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Thin films of GaNBi alloys with up to 12.5 at.% Bi were grown on sapphire using low-temperature molecular beam epitaxy. The low growth temperature and incorporation of Bi resulted in a morphology of nanocrystallites embedded in an amorphous matrix. The composition and optical absorption shift were found to depend strongly on the III:V ratio controlled by the Ga flux during growth. Increasing the incorporation of Bi resulted in an increase in conductivity of almost five orders of magnitude to 144 Ω-cm−1. Holes were determined to be the majority charge carriers indicating that the conductivity most likely results from a GaNBi-related phase. Soft x-ray emission and x-ray absorption spectroscopies were used to probe the modification of the nitrogen partial density of states due to Bi. The valence band edge was found to shift abruptly to the midgap position of GaN, whereas the conduction band edge shifted more gradually.
We have studied the low-temperature growth of GaNAs layers on sapphire substrates by plasma-assisted molecular beam epitaxy. We have succeeded in achieving GaN1-xAsx alloys over a large composition range by growing the films at temperature much below the normal GaN growth temperatures with increasing the As2 flux as well as Ga:N flux ratio. We found that the alloys with high As content x>0.1 are amorphous. Optical absorption measurements reveal a continuous gradual decrease of band gap from ˜3.4 eV to ˜1.4 eV with increasing As content. The energy gap reaches its minimum of ˜1.4 eV at the x˜0.6-0.7. For amorphous GaAsN alloys with x<0.3 the composition dependence of the band gap follows the prediction of the band anticrossing model developed for dilute alloys. This suggests that the amorphous GaN1-xAsx alloys have short-range ordering that resembles random crystalline GaN1-xAsx alloys. Such amorphous GaN1-xAsx alloys with tunable electronic structure may be useful as photoanodes in photo-electrochemical cells for hydrogen production.
High-energy particle irradiation has been used to control the free electron concentration and electron mobility in InN by introducing native point defects that act as donors. A direct comparison between theoretical calculations and the experimental electron mobility suggests that scattering by triply-charged donor defects limits the mobility in irradiated samples across the entire range of electron concentrations studied. Thermal annealing of irradiated films in the temperature range 425°C to 475°C results in large increases in the electron mobility that approach the values predicted for singly-ionized donor defect scattering. It is suggested that the radiation-induced donor defects are stable, singly-charged nitrogen vacancies, and triply-charged, relaxed indium vacancy complexes that are removed by the annealing.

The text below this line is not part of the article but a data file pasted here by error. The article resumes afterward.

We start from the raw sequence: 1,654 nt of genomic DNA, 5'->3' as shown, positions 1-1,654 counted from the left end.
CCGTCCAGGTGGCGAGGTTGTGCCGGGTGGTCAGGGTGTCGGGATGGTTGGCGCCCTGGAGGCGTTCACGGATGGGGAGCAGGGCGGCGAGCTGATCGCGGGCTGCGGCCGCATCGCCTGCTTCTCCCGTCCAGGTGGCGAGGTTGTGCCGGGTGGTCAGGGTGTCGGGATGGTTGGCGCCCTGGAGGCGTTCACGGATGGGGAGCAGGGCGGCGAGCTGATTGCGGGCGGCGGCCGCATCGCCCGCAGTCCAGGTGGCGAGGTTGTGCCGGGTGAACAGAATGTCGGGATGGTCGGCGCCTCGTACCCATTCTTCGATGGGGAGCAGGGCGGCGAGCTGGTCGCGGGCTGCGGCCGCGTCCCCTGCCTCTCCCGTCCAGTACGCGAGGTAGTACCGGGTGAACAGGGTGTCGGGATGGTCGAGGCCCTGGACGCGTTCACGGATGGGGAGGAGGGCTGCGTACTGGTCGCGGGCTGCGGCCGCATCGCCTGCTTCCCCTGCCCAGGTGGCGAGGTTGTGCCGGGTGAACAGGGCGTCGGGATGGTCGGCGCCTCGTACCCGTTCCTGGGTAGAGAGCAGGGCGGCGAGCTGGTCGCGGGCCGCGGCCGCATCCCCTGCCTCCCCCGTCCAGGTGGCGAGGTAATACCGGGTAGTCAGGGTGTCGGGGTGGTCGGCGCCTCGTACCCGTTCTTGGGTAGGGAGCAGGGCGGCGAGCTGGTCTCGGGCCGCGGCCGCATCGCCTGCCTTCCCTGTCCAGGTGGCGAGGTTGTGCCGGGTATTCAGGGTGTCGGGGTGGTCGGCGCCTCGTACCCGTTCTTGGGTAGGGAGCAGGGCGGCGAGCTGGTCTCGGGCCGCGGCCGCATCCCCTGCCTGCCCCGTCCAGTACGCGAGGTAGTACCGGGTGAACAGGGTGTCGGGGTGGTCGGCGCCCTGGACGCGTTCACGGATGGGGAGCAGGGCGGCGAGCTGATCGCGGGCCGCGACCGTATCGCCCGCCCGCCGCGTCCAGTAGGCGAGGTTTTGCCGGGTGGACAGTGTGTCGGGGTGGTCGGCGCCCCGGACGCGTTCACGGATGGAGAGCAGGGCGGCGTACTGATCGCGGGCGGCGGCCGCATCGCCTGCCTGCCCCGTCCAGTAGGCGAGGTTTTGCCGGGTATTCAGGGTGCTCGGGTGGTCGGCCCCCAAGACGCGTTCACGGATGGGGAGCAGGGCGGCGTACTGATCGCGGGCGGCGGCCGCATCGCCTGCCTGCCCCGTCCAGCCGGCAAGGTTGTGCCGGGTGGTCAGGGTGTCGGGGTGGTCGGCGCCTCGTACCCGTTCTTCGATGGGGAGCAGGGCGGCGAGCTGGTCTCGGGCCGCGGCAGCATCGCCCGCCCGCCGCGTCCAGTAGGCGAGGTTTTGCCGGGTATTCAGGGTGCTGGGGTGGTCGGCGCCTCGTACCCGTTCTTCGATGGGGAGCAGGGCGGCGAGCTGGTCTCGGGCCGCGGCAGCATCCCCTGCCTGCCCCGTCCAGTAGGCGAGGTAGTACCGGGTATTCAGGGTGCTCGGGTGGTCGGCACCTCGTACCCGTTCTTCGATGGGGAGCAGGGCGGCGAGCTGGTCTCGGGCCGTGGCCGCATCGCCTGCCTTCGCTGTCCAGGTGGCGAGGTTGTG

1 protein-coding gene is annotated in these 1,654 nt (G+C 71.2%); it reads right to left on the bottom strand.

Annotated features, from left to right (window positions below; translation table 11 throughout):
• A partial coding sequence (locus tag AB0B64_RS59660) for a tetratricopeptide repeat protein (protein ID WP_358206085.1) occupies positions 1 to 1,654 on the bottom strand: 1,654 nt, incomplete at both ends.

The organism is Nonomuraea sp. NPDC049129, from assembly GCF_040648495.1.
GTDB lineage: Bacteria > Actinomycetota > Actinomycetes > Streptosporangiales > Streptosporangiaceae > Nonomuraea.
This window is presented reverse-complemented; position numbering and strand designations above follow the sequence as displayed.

Growth of non-polar III-nitrides has been an important subject recently due to its potential improvement on the efficiency of III-nitride-based opto-electronic devices. Despite study of non-polar GaN and GaN-based heterostructures, there are few reports on epitaxial growth of non-polar InN, which is also an important component of the III-nitride system. In this study, we report heteroepitaxial growth of non-polar InN on r-plane sapphire substrates using plasma-assisted molecular beam epitaxy. It is found that when a GaN buffer is used, the following InN film appears to be non-polar (1120) a-plane which follows the a-plane GaN buffer. The room temperature Hall mobility of undoped a-plane InN is around 250 cm2/Vs with a carrier concentration around 6×1018 cm-3. Meanwhile, if InN film is directly deposited on r-plane sapphire without any buffer, the InN layer is found to consist of a predominant zincblende (cubic) structure along with a fraction of the wurtzite (hexagonal) phase with increasing content with proceeding growth.
In this study, InN films with thickness up to 7.5 micron were prepared by molecular beam epitaxy (MBE) on (0001) sapphire and quasi-bulk GaN templates. Previously it has been challenging to grow InN film much beyond 1 micron because the growing surface tended to become rough. Techniques to overcome this limit have been developed. Various buffer techniques were used and compared to optimize the epitaxial growth. It was found that with increasing film thickness, Hall mobility will monotonically increase, while carrier concentration decreases. Hall mobility beyond 2100 cm2/Vs with carrier concentration close to 3×1017 cm−3 was obtained at room temperature. Compared with the lowest carrier concentration ∼2×1018 cm−3 obtained on thin InN films grown at the same condition, the conclusion is that impurities from the growth environment are not responsible for the high background doping of InN. Instead, some structural defects or substrate/buffer impurities may be the major source of the unintentional doping, which can be reduced by growing thicker films.
Some results on Mg and Be doping of InN will be reported as well. To date, all Mg and Be doping attempts have resulted in n-type material.
We propose a new approach for modeling of impurity diffusion at semiconductor heterointerfaces. The approach is based on the notion of a common energy reference for highly localized defects. It is shown that in the kick-out process, the segregation of group II acceptors is controlled by the valence band offsets among different constituent layers of the heterostructure. Extensive numerical modeling of the diffusion provides an explanation for the experimentally observed strong segregation of Zn and Be acceptors in the lattice matched InP/InGaAs, InP/InGaAsP and GaAs/AlGaAs heterostructures.
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